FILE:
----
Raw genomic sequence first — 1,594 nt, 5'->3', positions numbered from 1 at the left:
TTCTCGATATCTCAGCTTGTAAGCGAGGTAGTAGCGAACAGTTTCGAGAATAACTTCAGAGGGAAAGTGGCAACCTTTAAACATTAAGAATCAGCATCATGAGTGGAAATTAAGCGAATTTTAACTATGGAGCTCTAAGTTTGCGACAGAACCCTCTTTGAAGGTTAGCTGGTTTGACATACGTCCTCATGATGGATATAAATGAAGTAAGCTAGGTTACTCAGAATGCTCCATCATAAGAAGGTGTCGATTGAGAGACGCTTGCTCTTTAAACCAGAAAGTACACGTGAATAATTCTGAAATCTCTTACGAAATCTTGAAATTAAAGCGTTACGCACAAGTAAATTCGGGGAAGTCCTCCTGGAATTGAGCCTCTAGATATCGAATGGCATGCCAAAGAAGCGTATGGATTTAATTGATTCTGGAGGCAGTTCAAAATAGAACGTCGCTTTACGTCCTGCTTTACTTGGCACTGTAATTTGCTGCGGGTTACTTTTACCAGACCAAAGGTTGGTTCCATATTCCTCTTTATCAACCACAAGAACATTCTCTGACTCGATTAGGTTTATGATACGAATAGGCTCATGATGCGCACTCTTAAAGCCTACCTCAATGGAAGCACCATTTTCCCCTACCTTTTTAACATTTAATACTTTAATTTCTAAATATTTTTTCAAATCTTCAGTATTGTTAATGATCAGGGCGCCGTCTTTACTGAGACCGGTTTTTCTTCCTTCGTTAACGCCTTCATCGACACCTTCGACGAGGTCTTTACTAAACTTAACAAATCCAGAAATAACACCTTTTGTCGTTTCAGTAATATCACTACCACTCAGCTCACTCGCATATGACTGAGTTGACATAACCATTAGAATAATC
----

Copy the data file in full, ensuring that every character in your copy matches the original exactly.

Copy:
Raw genomic sequence first — 1,594 nt, 5'->3', positions numbered from 1 at the left:
TTCTCGATATCTCAGCTTGTAAGCGAGGTAGTAGCGAACAGTTTCGAGAATAACTTCAGAGGGAAAGTGGCAACCTTTAAACATTAAGAATCAGCATCATGAGTGGAAATTAAGCGAATTTTAACTATGGAGCTCTAAGTTTGCGACAGAACCCTCTTTGAAGGTTAGCTGGTTTGACATACGTCCTCATGATGGATATAAATGAAGTAAGCTAGGTTACTCAGAATGCTCCATCATAAGAAGGTGTCGATTGAGAGACGCTTGCTCTTTAAACCAGAAAGTACACGTGAATAATTCTGAAATCTCTTACGAAATCTTGAAATTAAAGCGTTACGCACAAGTAAATTCGGGGAAGTCCTCCTGGAATTGAGCCTCTAGATATCGAATGGCATGCCAAAGAAGCGTATGGATTTAATTGATTCTGGAGGCAGTTCAAAATAGAACGTCGCTTTACGTCCTGCTTTACTTGGCACTGTAATTTGCTGCGGGTTACTTTTACCAGACCAAAGGTTGGTTCCATATTCCTCTTTATCAACCACAAGAACATTCTCTGACTCGATTAGGTTTATGATACGAATAGGCTCATGATGCGCACTCTTAAAGCCTACCTCAATGGAAGCACCATTTTCCCCTACCTTTTTAACATTTAATACTTTAATTTCTAAATATTTTTTCAAATCTTCAGTATTGTTAATGATCAGGGCGCCGTCTTTACTGAGACCGGTTTTTCTTCCTTCGTTAACGCCTTCATCGACACCTTCGACGAGGTCTTTACTAAACTTAACAAATCCAGAAATAACACCTTTTGTCGTTTCAGTAATATCACTACCACTCAGCTCACTCGCATATGACTGAGTTGACATAACCATTAGAATAATC